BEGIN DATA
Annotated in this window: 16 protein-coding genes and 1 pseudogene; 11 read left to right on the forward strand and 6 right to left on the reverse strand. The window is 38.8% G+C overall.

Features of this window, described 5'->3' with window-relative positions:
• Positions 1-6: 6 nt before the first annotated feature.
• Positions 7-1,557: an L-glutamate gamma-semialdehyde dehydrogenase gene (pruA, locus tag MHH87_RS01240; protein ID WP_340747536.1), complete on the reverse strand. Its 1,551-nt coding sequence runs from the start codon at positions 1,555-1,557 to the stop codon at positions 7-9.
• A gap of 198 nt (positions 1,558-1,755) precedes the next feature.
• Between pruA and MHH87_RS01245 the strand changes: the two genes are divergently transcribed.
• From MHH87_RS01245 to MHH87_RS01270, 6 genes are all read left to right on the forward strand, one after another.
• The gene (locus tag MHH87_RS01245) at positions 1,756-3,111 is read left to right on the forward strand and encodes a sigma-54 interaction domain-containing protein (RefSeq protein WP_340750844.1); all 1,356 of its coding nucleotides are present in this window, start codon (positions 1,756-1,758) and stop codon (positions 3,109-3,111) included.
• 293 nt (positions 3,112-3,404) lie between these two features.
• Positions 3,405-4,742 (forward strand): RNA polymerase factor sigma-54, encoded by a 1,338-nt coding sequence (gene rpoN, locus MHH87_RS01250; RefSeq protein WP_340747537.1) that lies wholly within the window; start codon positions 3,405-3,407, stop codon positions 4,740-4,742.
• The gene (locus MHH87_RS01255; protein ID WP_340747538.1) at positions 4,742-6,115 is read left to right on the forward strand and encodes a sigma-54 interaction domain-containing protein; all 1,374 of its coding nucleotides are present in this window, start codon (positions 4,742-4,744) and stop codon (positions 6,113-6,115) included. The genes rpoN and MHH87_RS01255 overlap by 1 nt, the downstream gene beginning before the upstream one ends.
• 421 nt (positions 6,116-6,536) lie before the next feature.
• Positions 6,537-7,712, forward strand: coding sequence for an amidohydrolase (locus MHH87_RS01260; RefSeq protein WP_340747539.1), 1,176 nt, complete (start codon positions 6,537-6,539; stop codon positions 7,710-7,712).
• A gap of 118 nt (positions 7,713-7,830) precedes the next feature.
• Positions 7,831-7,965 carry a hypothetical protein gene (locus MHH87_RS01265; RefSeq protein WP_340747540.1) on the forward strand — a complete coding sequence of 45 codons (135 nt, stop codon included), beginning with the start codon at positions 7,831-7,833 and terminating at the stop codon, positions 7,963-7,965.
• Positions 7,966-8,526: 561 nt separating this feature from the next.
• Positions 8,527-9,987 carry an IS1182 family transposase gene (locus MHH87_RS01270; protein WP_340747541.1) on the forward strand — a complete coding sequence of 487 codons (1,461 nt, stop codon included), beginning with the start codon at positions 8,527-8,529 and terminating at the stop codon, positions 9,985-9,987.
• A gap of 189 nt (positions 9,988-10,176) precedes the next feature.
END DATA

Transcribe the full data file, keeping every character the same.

Annotated in this window: 16 protein-coding genes and 1 pseudogene; 11 read left to right on the forward strand and 6 right to left on the reverse strand. The window is 38.8% G+C overall.

Features of this window, described 5'->3' with window-relative positions:
• Positions 1-6: 6 nt before the first annotated feature.
• Positions 7-1,557: an L-glutamate gamma-semialdehyde dehydrogenase gene (pruA, locus tag MHH87_RS01240; protein ID WP_340747536.1), complete on the reverse strand. Its 1,551-nt coding sequence runs from the start codon at positions 1,555-1,557 to the stop codon at positions 7-9.
• A gap of 198 nt (positions 1,558-1,755) precedes the next feature.
• Between pruA and MHH87_RS01245 the strand changes: the two genes are divergently transcribed.
• From MHH87_RS01245 to MHH87_RS01270, 6 genes are all read left to right on the forward strand, one after another.
• The gene (locus tag MHH87_RS01245) at positions 1,756-3,111 is read left to right on the forward strand and encodes a sigma-54 interaction domain-containing protein (RefSeq protein WP_340750844.1); all 1,356 of its coding nucleotides are present in this window, start codon (positions 1,756-1,758) and stop codon (positions 3,109-3,111) included.
• 293 nt (positions 3,112-3,404) lie between these two features.
• Positions 3,405-4,742 (forward strand): RNA polymerase factor sigma-54, encoded by a 1,338-nt coding sequence (gene rpoN, locus MHH87_RS01250; RefSeq protein WP_340747537.1) that lies wholly within the window; start codon positions 3,405-3,407, stop codon positions 4,740-4,742.
• The gene (locus MHH87_RS01255; protein ID WP_340747538.1) at positions 4,742-6,115 is read left to right on the forward strand and encodes a sigma-54 interaction domain-containing protein; all 1,374 of its coding nucleotides are present in this window, start codon (positions 4,742-4,744) and stop codon (positions 6,113-6,115) included. The genes rpoN and MHH87_RS01255 overlap by 1 nt, the downstream gene beginning before the upstream one ends.
• 421 nt (positions 6,116-6,536) lie before the next feature.
• Positions 6,537-7,712, forward strand: coding sequence for an amidohydrolase (locus MHH87_RS01260; RefSeq protein WP_340747539.1), 1,176 nt, complete (start codon positions 6,537-6,539; stop codon positions 7,710-7,712).
• A gap of 118 nt (positions 7,713-7,830) precedes the next feature.
• Positions 7,831-7,965 carry a hypothetical protein gene (locus MHH87_RS01265; RefSeq protein WP_340747540.1) on the forward strand — a complete coding sequence of 45 codons (135 nt, stop codon included), beginning with the start codon at positions 7,831-7,833 and terminating at the stop codon, positions 7,963-7,965.
• Positions 7,966-8,526: 561 nt separating this feature from the next.
• Positions 8,527-9,987 carry an IS1182 family transposase gene (locus MHH87_RS01270; protein WP_340747541.1) on the forward strand — a complete coding sequence of 487 codons (1,461 nt, stop codon included), beginning with the start codon at positions 8,527-8,529 and terminating at the stop codon, positions 9,985-9,987.
• A gap of 189 nt (positions 9,988-10,176) precedes the next feature.